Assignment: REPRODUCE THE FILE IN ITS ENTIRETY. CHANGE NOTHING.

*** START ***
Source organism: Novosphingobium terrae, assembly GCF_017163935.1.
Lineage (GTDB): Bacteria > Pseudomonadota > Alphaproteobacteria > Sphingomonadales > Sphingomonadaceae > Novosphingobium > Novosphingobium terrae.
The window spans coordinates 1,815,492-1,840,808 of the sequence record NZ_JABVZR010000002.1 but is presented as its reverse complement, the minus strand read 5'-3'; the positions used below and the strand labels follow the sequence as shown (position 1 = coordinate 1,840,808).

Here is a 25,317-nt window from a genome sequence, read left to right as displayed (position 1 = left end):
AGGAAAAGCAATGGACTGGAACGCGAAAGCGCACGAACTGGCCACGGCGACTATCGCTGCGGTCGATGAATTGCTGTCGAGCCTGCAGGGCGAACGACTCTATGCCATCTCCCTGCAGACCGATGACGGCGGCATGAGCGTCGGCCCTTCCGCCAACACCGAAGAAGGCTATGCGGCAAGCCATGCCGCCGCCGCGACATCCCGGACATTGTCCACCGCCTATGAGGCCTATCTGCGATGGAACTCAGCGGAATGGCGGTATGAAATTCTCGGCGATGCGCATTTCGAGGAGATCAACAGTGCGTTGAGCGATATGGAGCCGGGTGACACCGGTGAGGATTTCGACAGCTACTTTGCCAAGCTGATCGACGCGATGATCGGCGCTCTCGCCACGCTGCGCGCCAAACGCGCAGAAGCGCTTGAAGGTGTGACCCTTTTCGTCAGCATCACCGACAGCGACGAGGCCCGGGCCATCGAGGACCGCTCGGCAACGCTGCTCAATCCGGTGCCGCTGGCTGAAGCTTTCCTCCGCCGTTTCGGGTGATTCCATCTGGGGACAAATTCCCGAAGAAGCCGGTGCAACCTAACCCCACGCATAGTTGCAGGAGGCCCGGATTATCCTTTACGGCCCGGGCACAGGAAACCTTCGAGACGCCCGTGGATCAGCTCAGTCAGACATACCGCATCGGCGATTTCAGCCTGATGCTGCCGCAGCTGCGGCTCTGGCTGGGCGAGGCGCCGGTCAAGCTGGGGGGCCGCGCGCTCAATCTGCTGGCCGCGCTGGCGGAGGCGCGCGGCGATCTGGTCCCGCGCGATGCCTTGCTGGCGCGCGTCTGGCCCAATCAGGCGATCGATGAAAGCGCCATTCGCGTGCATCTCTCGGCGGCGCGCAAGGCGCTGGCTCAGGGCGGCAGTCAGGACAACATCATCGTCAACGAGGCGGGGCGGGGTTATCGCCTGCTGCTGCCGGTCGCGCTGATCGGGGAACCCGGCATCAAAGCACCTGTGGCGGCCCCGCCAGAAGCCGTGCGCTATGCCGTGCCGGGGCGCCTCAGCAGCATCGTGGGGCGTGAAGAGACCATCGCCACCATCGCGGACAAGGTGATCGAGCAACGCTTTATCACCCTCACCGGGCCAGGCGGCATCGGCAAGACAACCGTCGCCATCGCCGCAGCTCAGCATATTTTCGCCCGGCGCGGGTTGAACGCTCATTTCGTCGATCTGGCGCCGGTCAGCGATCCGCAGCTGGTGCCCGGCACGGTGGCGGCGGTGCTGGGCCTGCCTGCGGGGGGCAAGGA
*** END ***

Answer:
Source organism: Novosphingobium terrae, assembly GCF_017163935.1.
Lineage (GTDB): Bacteria > Pseudomonadota > Alphaproteobacteria > Sphingomonadales > Sphingomonadaceae > Novosphingobium > Novosphingobium terrae.
The window spans coordinates 1,815,492-1,840,808 of the sequence record NZ_JABVZR010000002.1 but is presented as its reverse complement, the minus strand read 5'-3'; the positions used below and the strand labels follow the sequence as shown (position 1 = coordinate 1,840,808).

Here is a 25,317-nt window from a genome sequence, read left to right as displayed (position 1 = left end):
AGGAAAAGCAATGGACTGGAACGCGAAAGCGCACGAACTGGCCACGGCGACTATCGCTGCGGTCGATGAATTGCTGTCGAGCCTGCAGGGCGAACGACTCTATGCCATCTCCCTGCAGACCGATGACGGCGGCATGAGCGTCGGCCCTTCCGCCAACACCGAAGAAGGCTATGCGGCAAGCCATGCCGCCGCCGCGACATCCCGGACATTGTCCACCGCCTATGAGGCCTATCTGCGATGGAACTCAGCGGAATGGCGGTATGAAATTCTCGGCGATGCGCATTTCGAGGAGATCAACAGTGCGTTGAGCGATATGGAGCCGGGTGACACCGGTGAGGATTTCGACAGCTACTTTGCCAAGCTGATCGACGCGATGATCGGCGCTCTCGCCACGCTGCGCGCCAAACGCGCAGAAGCGCTTGAAGGTGTGACCCTTTTCGTCAGCATCACCGACAGCGACGAGGCCCGGGCCATCGAGGACCGCTCGGCAACGCTGCTCAATCCGGTGCCGCTGGCTGAAGCTTTCCTCCGCCGTTTCGGGTGATTCCATCTGGGGACAAATTCCCGAAGAAGCCGGTGCAACCTAACCCCACGCATAGTTGCAGGAGGCCCGGATTATCCTTTACGGCCCGGGCACAGGAAACCTTCGAGACGCCCGTGGATCAGCTCAGTCAGACATACCGCATCGGCGATTTCAGCCTGATGCTGCCGCAGCTGCGGCTCTGGCTGGGCGAGGCGCCGGTCAAGCTGGGGGGCCGCGCGCTCAATCTGCTGGCCGCGCTGGCGGAGGCGCGCGGCGATCTGGTCCCGCGCGATGCCTTGCTGGCGCGCGTCTGGCCCAATCAGGCGATCGATGAAAGCGCCATTCGCGTGCATCTCTCGGCGGCGCGCAAGGCGCTGGCTCAGGGCGGCAGTCAGGACAACATCATCGTCAACGAGGCGGGGCGGGGTTATCGCCTGCTGCTGCCGGTCGCGCTGATCGGGGAACCCGGCATCAAAGCACCTGTGGCGGCCCCGCCAGAAGCCGTGCGCTATGCCGTGCCGGGGCGCCTCAGCAGCATCGTGGGGCGTGAAGAGACCATCGCCACCATCGCGGACAAGGTGATCGAGCAACGCTTTATCACCCTCACCGGGCCAGGCGGCATCGGCAAGACAACCGTCGCCATCGCCGCAGCTCAGCATATTTTCGCCCGGCGCGGGTTGAACGCTCATTTCGTCGATCTGGCGCCGGTCAGCGATCCGCAGCTGGTGCCCGGCACGGTGGCGGCGGTGCTGGGCCTGCCTGCGGGGGGCAAGGA